High Court Won’t Restore NYC’s Big-Soda Ban

NEW YORK (AP) -
Various size cups and sugar cubes corresponding to their sugar level were displayed at a news conference at New York’s City Hall last year. (AP Photo/Richard Drew )
Various size cups and sugar cubes corresponding to their sugar level were displayed at a news conference at New York’s City Hall last year. (AP Photo/Richard Drew)

Big sodas can stay on the menu in the Big Apple after New York state’s highest court refused Thursday to reinstate the city’s first-of-its-kind size limit on sugary drinks. City officials hinted they might be willing to revisit the supersize-soda ban.

The Court of Appeals found that the city Board of Health overstepped its bounds by imposing a 16-ounce limit on sugary beverages sold in restaurants, delis, entertainment venues and street carts. The mayor-appointed board tread on the policy-making turf of the elected City Council, the court said.

“By choosing among competing policy goals, without any legislative delegation or guidance, the board engaged in lawmaking,” the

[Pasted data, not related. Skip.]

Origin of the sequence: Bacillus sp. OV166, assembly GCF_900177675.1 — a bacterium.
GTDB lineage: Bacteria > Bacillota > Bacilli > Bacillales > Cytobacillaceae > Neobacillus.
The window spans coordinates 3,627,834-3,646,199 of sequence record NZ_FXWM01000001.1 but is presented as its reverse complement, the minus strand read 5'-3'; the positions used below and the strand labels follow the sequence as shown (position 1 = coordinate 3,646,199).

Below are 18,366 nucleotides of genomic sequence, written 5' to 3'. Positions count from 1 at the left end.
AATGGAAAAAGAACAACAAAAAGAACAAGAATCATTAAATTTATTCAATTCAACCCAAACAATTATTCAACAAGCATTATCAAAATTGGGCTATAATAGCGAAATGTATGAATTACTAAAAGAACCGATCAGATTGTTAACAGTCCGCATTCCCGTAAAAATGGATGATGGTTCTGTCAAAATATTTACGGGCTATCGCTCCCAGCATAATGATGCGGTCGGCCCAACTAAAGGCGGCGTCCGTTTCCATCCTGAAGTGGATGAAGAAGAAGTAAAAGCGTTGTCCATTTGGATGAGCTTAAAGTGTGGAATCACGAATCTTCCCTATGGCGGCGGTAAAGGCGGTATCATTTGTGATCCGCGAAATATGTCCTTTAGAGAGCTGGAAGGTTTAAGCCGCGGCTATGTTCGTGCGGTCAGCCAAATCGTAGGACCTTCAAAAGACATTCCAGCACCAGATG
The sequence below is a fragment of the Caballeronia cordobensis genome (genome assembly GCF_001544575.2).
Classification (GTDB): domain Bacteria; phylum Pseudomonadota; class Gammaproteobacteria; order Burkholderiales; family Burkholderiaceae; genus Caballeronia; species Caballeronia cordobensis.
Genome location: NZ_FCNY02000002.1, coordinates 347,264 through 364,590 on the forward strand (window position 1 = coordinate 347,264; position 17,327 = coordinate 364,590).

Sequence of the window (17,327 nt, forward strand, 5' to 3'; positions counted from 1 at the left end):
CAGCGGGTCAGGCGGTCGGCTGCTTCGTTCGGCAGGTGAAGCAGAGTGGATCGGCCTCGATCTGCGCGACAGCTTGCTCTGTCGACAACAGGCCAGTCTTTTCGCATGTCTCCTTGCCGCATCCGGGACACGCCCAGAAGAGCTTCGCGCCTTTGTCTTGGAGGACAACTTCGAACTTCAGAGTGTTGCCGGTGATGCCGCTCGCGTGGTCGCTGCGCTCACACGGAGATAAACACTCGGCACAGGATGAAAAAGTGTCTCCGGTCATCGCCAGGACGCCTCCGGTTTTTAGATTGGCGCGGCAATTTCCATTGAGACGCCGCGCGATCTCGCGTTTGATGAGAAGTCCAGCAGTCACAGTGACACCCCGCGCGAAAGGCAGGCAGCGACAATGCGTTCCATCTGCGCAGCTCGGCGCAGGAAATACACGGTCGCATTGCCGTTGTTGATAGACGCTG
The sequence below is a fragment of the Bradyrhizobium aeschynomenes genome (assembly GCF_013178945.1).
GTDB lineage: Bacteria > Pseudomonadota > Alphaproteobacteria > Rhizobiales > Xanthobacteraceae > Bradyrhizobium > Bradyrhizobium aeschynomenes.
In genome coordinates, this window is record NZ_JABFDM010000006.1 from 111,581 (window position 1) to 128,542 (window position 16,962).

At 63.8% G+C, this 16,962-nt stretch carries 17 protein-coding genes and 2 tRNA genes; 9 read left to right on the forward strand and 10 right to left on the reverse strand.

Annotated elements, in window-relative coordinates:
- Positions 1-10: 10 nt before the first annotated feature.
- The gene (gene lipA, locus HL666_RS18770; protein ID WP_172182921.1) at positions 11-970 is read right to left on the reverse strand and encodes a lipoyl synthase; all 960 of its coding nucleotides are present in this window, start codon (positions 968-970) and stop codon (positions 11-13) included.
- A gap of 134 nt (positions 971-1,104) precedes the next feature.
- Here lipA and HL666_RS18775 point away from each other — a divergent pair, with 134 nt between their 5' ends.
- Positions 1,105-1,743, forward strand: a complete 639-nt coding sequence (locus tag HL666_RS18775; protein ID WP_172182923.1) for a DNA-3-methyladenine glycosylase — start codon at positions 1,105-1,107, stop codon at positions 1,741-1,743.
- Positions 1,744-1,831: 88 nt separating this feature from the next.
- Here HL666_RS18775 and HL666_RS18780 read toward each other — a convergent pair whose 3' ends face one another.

court wrote. “…Its choices raise difficult, intricate and controversial issues of social policy.”

Indeed, debate over the soda size cap pitted health officials who called it an innovative anti-obesity tool against critics who considered it unfair to businesses and paternalistic toward consumers. Even a Court of Appeals judge, during arguments earlier this month, wondered aloud whether regulators would target triple-decker burgers next.

The American Beverage Association, which led the legal fight against the measure, welcomed Thursday’s ruling against a measure it said would have “limited New Yorkers’ freedom of choice.” Curbing obesity should start “with education — not laws and regulation,” spokesman Christopher Gindlesperger said.

But city leaders signaled they might not give up the fight. Mayor Bill de Blasio said the city was “actively reviewing all of its options to protect the health and well-being of our communities.” The city hasn’t said whether it plans to try to appeal, but the case doesn’t raise federal issues that would make it a likely choice for the Supreme Court.

City Council Speaker Melissa Mark-Viverito said the ban would get a hearing if it were brought up in the council. It’s unclear how any such measure might fare in a vote, as she and numerous other council members oppose it.

Former Mayor Michael Bloomberg made the soda ban a signal piece of his assertive public-health agenda.

“Due to today’s unfortunate ruling, more people in New York City will die from obesity-related impacts,” he said on Thursday.